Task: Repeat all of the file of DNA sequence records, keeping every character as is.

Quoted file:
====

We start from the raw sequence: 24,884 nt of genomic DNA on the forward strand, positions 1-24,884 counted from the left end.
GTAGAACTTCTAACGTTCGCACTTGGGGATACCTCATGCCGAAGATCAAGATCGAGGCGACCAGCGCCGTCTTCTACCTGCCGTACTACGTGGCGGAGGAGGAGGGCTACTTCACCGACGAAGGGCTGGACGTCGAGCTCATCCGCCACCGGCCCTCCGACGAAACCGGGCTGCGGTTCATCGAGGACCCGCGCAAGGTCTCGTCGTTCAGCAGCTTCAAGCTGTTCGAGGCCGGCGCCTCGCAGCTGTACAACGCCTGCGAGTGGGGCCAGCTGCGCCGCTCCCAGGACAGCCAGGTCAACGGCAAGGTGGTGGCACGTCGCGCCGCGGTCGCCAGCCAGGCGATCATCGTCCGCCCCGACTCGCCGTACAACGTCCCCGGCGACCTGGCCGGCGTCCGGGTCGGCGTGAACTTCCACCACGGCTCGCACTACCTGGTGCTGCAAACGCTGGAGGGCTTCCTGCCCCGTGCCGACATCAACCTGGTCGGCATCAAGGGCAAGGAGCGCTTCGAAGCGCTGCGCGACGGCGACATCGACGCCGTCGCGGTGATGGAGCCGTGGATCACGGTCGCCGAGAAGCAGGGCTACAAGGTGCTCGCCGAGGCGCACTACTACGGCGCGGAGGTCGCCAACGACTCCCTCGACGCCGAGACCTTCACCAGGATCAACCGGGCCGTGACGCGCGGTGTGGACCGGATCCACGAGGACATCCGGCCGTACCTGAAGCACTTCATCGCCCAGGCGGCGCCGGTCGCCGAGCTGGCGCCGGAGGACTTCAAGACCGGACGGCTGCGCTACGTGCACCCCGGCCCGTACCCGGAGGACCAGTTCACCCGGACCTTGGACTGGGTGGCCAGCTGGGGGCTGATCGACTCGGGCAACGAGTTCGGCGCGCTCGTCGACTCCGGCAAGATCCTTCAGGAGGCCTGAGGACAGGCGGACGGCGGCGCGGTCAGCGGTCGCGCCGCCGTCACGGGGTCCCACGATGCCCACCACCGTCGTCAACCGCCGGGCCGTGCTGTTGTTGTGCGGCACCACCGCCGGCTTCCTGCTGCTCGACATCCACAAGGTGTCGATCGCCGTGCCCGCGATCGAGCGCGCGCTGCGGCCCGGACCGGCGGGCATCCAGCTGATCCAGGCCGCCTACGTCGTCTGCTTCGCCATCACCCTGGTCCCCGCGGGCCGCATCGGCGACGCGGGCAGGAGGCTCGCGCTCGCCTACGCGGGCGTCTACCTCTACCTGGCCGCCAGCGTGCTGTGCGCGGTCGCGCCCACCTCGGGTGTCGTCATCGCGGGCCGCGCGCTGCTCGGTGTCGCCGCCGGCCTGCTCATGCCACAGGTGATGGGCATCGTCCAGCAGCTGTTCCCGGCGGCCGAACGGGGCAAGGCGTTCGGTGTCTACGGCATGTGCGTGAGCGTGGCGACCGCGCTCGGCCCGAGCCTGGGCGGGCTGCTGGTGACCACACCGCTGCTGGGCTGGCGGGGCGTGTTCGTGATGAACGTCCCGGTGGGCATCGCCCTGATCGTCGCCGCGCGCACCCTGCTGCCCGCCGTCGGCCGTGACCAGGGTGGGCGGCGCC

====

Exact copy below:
We start from the raw sequence: 24,884 nt of genomic DNA on the forward strand, positions 1-24,884 counted from the left end.
GTAGAACTTCTAACGTTCGCACTTGGGGATACCTCATGCCGAAGATCAAGATCGAGGCGACCAGCGCCGTCTTCTACCTGCCGTACTACGTGGCGGAGGAGGAGGGCTACTTCACCGACGAAGGGCTGGACGTCGAGCTCATCCGCCACCGGCCCTCCGACGAAACCGGGCTGCGGTTCATCGAGGACCCGCGCAAGGTCTCGTCGTTCAGCAGCTTCAAGCTGTTCGAGGCCGGCGCCTCGCAGCTGTACAACGCCTGCGAGTGGGGCCAGCTGCGCCGCTCCCAGGACAGCCAGGTCAACGGCAAGGTGGTGGCACGTCGCGCCGCGGTCGCCAGCCAGGCGATCATCGTCCGCCCCGACTCGCCGTACAACGTCCCCGGCGACCTGGCCGGCGTCCGGGTCGGCGTGAACTTCCACCACGGCTCGCACTACCTGGTGCTGCAAACGCTGGAGGGCTTCCTGCCCCGTGCCGACATCAACCTGGTCGGCATCAAGGGCAAGGAGCGCTTCGAAGCGCTGCGCGACGGCGACATCGACGCCGTCGCGGTGATGGAGCCGTGGATCACGGTCGCCGAGAAGCAGGGCTACAAGGTGCTCGCCGAGGCGCACTACTACGGCGCGGAGGTCGCCAACGACTCCCTCGACGCCGAGACCTTCACCAGGATCAACCGGGCCGTGACGCGCGGTGTGGACCGGATCCACGAGGACATCCGGCCGTACCTGAAGCACTTCATCGCCCAGGCGGCGCCGGTCGCCGAGCTGGCGCCGGAGGACTTCAAGACCGGACGGCTGCGCTACGTGCACCCCGGCCCGTACCCGGAGGACCAGTTCACCCGGACCTTGGACTGGGTGGCCAGCTGGGGGCTGATCGACTCGGGCAACGAGTTCGGCGCGCTCGTCGACTCCGGCAAGATCCTTCAGGAGGCCTGAGGACAGGCGGACGGCGGCGCGGTCAGCGGTCGCGCCGCCGTCACGGGGTCCCACGATGCCCACCACCGTCGTCAACCGCCGGGCCGTGCTGTTGTTGTGCGGCACCACCGCCGGCTTCCTGCTGCTCGACATCCACAAGGTGTCGATCGCCGTGCCCGCGATCGAGCGCGCGCTGCGGCCCGGACCGGCGGGCATCCAGCTGATCCAGGCCGCCTACGTCGTCTGCTTCGCCATCACCCTGGTCCCCGCGGGCCGCATCGGCGACGCGGGCAGGAGGCTCGCGCTCGCCTACGCGGGCGTCTACCTCTACCTGGCCGCCAGCGTGCTGTGCGCGGTCGCGCCCACCTCGGGTGTCGTCATCGCGGGCCGCGCGCTGCTCGGTGTCGCCGCCGGCCTGCTCATGCCACAGGTGATGGGCATCGTCCAGCAGCTGTTCCCGGCGGCCGAACGGGGCAAGGCGTTCGGTGTCTACGGCATGTGCGTGAGCGTGGCGACCGCGCTCGGCCCGAGCCTGGGCGGGCTGCTGGTGACCACACCGCTGCTGGGCTGGCGGGGCGTGTTCGTGATGAACGTCCCGGTGGGCATCGCCCTGATCGTCGCCGCGCGCACCCTGCTGCCCGCCGTCGGCCGTGACCAGGGTGGGCGGCGCC